In the fall of 1782, Innes was elected by the Virginia Legislature as an Assistant Judge of the Supreme Court of Judicature for the District of Kentucky. On November 3, 1782, Innes entered upon the duties of his commission at Crow's Station in conjunction with Judges Caleb Wallace and Samuel McDowell, but he did not move to the District of Kentucky until 1783, he was Attorney General for the District of Kentucky from 1784 to 1789. Concurrent with his service as a Judge and as Attorney General, Innes practiced law, speculated in land and raised a family, he became a trustee of Transylvania University and an honored charter member of the Political Club of Danville. A scholar and lover of books, he built a distinguished library. Innes was convinced. Decisions of the Kentucky courts were not final, appeals had to be carried over the mountains to Richmond. There was no executive authority in Kentucky nor any authority to call out the militia to protect the citizens from Indian attacks. Innes joined the movement for unconditional separation from Virginia.
It took ten conventions before the parties could agree upon terms of separation. A constitution was written and approved before Kentucky attained statehood. Innes was a member of eight of these conventions and president of the first electoral college for the choice of governor and lieutenant governor under the first state constitution. Though Innes and Patrick Henry disagreed over Kentucky independence, they both were opposed to the ratification of the Constitution. Considered Anti-federalists and Democratic-Republicans and fellow Kentuckians: John Brown, Thomas Todd, George Nicholas, John Breckinridge and Henry Clay looked to Thomas Jefferson for leadership in the emerging national party structure. Opposed to their politics was the Marshall family, headed by Colonel Thomas Marshall and included the future chief justice, John Marshall; the Marshall family became the nucleus of the Federalist Party in Kentucky and provided the core for other groups who opposed Jeffersonian politics. Innes was nominated by President George Washington on September 24, 1789, to the United States District Court for the District of Kentucky, to a new seat authorized by 1 Stat. 73.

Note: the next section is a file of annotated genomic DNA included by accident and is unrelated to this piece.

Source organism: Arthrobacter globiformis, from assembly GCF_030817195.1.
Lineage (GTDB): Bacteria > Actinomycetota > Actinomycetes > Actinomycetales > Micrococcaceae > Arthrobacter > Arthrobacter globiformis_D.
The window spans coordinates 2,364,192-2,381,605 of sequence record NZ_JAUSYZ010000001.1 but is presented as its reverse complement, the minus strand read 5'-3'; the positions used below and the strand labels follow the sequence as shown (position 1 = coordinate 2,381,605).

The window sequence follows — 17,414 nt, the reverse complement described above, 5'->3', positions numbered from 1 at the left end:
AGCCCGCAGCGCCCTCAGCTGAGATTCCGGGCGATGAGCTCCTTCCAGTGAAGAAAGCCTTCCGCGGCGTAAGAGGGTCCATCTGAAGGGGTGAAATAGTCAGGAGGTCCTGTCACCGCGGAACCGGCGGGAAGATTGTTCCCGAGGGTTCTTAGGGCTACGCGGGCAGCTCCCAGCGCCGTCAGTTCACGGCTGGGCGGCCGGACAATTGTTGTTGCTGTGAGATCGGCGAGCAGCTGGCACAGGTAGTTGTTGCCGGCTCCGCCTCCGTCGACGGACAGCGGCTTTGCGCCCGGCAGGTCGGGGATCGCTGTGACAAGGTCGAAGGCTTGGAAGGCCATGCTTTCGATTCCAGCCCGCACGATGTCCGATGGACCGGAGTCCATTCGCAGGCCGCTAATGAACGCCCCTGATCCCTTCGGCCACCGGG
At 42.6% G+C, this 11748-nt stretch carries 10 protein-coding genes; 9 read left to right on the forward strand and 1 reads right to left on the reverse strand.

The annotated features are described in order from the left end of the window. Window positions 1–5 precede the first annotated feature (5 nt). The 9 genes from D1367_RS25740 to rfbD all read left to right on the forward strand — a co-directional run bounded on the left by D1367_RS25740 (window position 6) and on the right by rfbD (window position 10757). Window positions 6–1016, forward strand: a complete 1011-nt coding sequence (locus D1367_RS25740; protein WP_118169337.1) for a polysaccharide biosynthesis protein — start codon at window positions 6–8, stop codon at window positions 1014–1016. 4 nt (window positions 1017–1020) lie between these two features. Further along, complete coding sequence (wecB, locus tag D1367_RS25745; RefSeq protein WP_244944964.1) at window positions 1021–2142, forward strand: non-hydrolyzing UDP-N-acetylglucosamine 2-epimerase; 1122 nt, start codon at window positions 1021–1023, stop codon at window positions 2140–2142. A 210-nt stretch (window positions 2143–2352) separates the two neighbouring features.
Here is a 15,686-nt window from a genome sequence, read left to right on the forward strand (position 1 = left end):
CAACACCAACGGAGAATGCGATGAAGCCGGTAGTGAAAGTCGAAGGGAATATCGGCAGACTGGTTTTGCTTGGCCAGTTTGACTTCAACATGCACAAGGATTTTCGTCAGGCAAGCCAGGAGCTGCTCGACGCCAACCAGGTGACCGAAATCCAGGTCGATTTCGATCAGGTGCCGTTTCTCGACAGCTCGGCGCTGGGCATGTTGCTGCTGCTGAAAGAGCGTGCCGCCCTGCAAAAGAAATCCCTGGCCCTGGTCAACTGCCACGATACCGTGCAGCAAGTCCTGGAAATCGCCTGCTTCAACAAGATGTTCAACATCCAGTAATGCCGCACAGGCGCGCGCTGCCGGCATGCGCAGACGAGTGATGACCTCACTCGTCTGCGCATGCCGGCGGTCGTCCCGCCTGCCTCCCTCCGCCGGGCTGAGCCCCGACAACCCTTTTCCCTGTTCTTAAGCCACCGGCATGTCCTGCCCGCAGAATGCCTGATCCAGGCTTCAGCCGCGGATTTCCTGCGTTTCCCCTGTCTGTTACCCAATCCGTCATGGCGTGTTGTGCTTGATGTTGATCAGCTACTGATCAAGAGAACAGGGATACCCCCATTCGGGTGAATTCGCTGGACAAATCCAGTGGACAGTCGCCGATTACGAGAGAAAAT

He was confirmed by the United States Senate on September 26, 1789, received his commission the same day. His service terminated on September 1816, due to his death in Frankfort, Kentucky; the Judiciary Act of 1801 abolished the United States District Court for the District of Kentucky on February 13, 1801, assigned Innes to serve as a United States District Judge of the United States Circuit Court for the Sixth Circuit. The Act was repealed on March 8, 1802, reestablishing the United States District Court for the District of Kentucky as of July 1, 1802. Innes was the son of Reverend Robert Innes, an Episcopal clergyman, a native of Scotland, Catharine Innes, a native Virginian. Innes was educated at the College of William & Mary, he was a schoolmate of James Madison. Innes was married twice, his first wife was Elizabeth Calloway, daughter of Colonel James Calloway, of Bedford County, Virginia. She died in 1791, they had four daughters. He married Mrs. Ann Shield, widow of Dr. Hugh Shield, they had one child, who married John Todd and after his death, John J. Crittenden.